Dawn broke, Gentle Reader, like the yolk of a soft-boiled egg. I slipped out the clunking glass door, cursing as it banged open – I was up before my hosts, and I desperately needed nicotine. I don’t think I woke them, but they did shortly appear.
B had to get into the office, but Miss Spectacular was free all day; we were due to visit the Lan Su Chinese Garden, where she’s a member. The garden is set in 16th century China, and – built in the traditional way, with traditional materials – is designed to display the home and garden of a wealthy scholar and his family.
We drifted through the various courtyards and pavilions, enjoying the loving detail put into each specific aspect – the guidebook even had a window in the front; when you saw a certain symbol, you were supposed to gaze through it across five hundred years. The wood was all diligently, delicately carved by hand; the massive stones were flown in from Lake Tai. Even the mosaics underfoot were different in each area!
Spectacular caught a few snaps of me on the charming bridge (which have not yet arrived) and then we broke for lunch in the authentic tea room.
An old man sat in the corner, playing Erhu (I think – Google seems to think so). Anyway, if it wasn’t an Erhu, it was an instrument that looked like this:
After a sumptuous meal of tea eggs, moon cake, and sundry other delicacies, Miss Spectacular and I posed for a photo in the Moon-Gazing Pavilion (again, they’re en route), while a helpful stranger waited for other tourists to get out of the damned way in the background.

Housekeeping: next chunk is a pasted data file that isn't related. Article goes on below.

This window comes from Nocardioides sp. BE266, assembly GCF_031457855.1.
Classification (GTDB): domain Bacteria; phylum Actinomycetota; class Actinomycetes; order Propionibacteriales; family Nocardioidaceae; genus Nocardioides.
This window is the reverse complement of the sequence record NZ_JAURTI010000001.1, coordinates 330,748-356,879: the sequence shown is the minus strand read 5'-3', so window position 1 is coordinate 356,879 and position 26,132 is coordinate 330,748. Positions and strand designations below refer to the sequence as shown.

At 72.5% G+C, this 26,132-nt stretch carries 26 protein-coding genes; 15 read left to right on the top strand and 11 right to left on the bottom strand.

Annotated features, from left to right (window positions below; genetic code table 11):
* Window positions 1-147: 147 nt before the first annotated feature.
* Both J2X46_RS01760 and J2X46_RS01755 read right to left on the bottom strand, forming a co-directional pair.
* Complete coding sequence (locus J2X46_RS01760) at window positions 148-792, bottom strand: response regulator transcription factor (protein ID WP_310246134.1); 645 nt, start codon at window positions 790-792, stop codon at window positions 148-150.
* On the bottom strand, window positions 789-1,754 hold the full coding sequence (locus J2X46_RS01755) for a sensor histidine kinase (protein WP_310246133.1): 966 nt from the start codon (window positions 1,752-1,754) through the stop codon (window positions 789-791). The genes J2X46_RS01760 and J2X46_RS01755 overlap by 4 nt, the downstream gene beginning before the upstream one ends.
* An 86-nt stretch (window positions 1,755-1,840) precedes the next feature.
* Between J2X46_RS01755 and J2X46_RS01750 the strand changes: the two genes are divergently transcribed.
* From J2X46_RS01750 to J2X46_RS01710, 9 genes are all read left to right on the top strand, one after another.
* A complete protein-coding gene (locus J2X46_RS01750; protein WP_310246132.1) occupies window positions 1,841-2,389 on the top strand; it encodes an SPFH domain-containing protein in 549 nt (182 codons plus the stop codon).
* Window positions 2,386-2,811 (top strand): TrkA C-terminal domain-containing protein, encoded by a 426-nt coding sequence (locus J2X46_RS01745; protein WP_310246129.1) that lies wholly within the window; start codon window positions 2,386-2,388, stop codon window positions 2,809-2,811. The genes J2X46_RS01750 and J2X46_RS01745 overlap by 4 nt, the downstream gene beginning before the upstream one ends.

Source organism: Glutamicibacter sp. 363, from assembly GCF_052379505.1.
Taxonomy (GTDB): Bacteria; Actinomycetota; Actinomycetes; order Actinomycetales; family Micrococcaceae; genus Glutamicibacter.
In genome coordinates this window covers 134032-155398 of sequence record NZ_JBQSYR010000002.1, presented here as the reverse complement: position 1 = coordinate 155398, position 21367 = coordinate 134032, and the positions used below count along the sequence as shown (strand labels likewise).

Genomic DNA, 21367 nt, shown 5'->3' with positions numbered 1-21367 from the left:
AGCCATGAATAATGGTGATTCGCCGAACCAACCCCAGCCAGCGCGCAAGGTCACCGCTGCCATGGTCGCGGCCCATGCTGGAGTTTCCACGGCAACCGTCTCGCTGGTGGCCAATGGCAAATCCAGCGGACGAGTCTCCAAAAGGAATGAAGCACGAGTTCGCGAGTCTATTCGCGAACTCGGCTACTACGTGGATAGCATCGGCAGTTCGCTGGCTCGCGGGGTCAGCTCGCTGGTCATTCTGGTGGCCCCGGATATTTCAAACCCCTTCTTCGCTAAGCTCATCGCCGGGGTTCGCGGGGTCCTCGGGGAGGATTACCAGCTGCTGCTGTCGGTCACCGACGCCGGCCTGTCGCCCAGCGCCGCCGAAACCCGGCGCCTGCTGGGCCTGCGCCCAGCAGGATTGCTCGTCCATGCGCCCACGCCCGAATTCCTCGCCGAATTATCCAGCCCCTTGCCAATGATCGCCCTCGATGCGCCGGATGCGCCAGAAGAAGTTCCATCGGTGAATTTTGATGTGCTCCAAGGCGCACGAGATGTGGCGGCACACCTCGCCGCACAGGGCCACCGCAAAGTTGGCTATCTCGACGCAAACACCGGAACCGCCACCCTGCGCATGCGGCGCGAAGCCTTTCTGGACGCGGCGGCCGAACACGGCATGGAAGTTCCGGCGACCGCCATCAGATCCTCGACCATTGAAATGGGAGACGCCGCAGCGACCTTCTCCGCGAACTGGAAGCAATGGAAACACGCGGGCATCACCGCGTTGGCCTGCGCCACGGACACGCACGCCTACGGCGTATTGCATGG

While wandering and waiting for our bus to the Hawthorne district, we encountered some interesting street people, including two tiny elderly ladies who were able to give us directions. Once across the bridge, we spent probably three hours in House of Vintage, a thrift shop that is ridiculously large and ridiculously well-stocked. There was a turquoise pair of snake-skin pants that I was lusting after, and Miss Spectacular rejected each and every one of the twenty silk kimonos we found. It was a blitz of color, a frenzy of fashion, a riot of really awful things that are too terrible not to own – and the perfect place to search for hidden treasure.
There were too many other places we visited that day to list – but after shopping, we rested at a sports bar and waited for B to be able to join us. After that, we hit another shop that I do recall: The Gold Door.
It’s a shop specifically calculated to make me want to buy everything inside: Dead things? Buckets of them. Folk art from around the world? FROM ALL AROUND THE SHOP, MORE LIKE. Antique settees? Enough strange or exotic jewelry to take a bath in? Yup. They had it all. In fact, I was so enthralled that they couldn’t pull me out until closing time.
Dinner at a local ‘farm to fork’ place was next, this busy Saturday night. The Verde Cocina had excellent food, and it showed – the place was packed. We waited in the stairwell, leaning back when steaming trays of food tripped past – they just served to add to our hunger. We finally got seats in the loft, and lingered over our meal, staying until closing time there, as well.
Back to the apartment, where we stayed up far too late, jamming on our ukes, reading tarot, and explaining some old high-school stories to B – he had never heard of Stupid Cloak Girl, which is a story I won’t recount here. It did lead to me having to explain the well-known adage “One is never fully dressed without a cloak and a merkin” – and I think we’ll finish with that image firmly lodged in your head, Gentle Reader.